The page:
This page explains how you can publish your KDE app in the Microsoft Store.
Reserving a Name and Age Rating Your App
The first step requires some manual work. In Microsoft Partner Center you need to create a new app by reserving a name and then complete a first submission. How to do this has been described by Christoph Cullmann in the Windows Store Submission Guide. Don't hesitate to reserve the name of your app even if you are not yet ready for the first submission to the Microsoft Store. Once a name is reserved nobody else can publish an app with this name. Ask the KDE sysadmins for an account, if you need access to the Partner Center.
The first submission needs to be done manually because you will have to answer the age ratings questionnaire. On the first submission of your app you may want to restrict the visibility to Private audience until everything is ready for public consumption. You can create a customer group Foo Beta Testers with the email address of a regular Microsoft Store account in Microsoft Partner Center and then selected this group under Private audience. This way you can test installing your app with the Microsoft Store app before anybody else can see it.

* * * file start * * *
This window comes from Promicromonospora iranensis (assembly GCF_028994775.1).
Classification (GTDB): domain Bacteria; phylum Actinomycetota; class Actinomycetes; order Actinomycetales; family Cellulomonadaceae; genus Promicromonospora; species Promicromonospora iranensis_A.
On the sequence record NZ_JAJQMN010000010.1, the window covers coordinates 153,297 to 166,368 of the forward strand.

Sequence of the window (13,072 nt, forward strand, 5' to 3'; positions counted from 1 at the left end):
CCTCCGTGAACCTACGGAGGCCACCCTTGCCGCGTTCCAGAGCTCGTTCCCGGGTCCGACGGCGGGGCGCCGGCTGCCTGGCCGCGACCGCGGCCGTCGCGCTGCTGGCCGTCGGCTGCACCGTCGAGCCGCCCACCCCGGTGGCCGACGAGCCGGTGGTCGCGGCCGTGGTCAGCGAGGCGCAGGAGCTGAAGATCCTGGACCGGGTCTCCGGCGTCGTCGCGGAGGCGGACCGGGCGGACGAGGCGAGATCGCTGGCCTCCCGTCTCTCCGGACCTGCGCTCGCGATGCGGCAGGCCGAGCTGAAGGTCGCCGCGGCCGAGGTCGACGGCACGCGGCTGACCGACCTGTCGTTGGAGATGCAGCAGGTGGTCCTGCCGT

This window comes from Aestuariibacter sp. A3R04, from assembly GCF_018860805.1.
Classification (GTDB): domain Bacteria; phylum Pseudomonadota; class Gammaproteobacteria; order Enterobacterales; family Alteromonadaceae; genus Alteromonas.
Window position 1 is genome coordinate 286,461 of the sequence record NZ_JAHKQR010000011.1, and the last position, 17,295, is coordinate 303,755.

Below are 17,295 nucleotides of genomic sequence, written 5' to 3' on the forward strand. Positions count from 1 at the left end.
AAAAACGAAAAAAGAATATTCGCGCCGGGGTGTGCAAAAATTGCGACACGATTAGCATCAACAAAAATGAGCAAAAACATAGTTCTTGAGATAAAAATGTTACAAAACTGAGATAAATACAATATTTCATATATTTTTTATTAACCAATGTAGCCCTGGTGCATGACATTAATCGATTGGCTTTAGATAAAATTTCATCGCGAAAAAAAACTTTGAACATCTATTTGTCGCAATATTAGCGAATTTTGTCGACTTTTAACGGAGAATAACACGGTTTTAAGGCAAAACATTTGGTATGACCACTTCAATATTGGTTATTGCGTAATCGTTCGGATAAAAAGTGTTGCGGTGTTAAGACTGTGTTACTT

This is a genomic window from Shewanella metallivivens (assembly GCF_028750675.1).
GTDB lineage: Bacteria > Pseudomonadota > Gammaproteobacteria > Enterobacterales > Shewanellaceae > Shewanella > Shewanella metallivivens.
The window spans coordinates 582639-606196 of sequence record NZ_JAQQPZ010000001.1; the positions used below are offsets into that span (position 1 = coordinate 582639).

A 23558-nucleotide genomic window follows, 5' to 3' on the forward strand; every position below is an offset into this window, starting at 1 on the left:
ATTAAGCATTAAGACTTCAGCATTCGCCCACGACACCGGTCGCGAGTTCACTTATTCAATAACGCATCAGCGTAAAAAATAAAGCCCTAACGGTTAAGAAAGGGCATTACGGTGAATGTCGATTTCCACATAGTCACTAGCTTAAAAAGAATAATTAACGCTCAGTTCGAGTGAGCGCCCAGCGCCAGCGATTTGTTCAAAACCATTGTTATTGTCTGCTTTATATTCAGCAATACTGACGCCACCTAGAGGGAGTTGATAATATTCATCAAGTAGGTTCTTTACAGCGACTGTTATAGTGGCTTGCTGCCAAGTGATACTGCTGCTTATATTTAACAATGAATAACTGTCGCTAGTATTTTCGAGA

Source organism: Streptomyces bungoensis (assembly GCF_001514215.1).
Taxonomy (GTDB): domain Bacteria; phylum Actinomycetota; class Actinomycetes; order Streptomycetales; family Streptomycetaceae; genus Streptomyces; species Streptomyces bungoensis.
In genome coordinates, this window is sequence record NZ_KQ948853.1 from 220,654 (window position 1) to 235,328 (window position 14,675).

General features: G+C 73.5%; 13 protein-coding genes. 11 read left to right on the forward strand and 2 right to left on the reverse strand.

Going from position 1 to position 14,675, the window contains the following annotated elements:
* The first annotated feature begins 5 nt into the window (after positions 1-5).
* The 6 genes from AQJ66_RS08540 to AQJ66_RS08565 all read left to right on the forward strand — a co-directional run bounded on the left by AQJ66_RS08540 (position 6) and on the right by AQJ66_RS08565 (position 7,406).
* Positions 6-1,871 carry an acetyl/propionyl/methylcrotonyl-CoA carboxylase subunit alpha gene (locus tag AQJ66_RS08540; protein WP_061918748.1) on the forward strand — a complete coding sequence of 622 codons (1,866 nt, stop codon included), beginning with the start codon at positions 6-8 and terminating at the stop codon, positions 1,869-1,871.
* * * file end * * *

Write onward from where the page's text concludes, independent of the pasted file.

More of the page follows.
Don't spend too much time filling out things like Description, Screenshots, etc. under Store Listings because some of this information will be added automatically from the AppStream data of your app for all available translations.
Semi-automatic App Submissions
The next submissions of your app can be done semi-automatically via the Microsoft Submission API with the submit-to-microsoft-store.py script.
The idea is that the script is run by a (manual) CI job as part of a full CI/CD pipeline. The app's release managers can trigger the job if they want to publish a new version on the Microsoft Store.
To run the script locally you need the credentials for an Azure AD application associated with KDE's Partner Center account. Anything else you need to know is documented in the script's README.md.
Making Your App Publically Available
The last step of the process to get your app published in the Microsoft Store is another manual submission which just changes the visibility to Public audience. This could also be done via the Microsoft Submission API (but not with the current version of the script), but it's probably a good idea to have a last look at the information about the app before it is published. In particular, you may have to fill out the Notes for certification, e.g. if your app cannot be tested without a service or social media account. For NeoChat we had to provide a test account for Matrix.
Moreover, you may want to fill out some details that are currently not available in the AppStream data, e.g. a list of Product features, the Copyright and trademark info, or special screenshots of the Windows version of your app.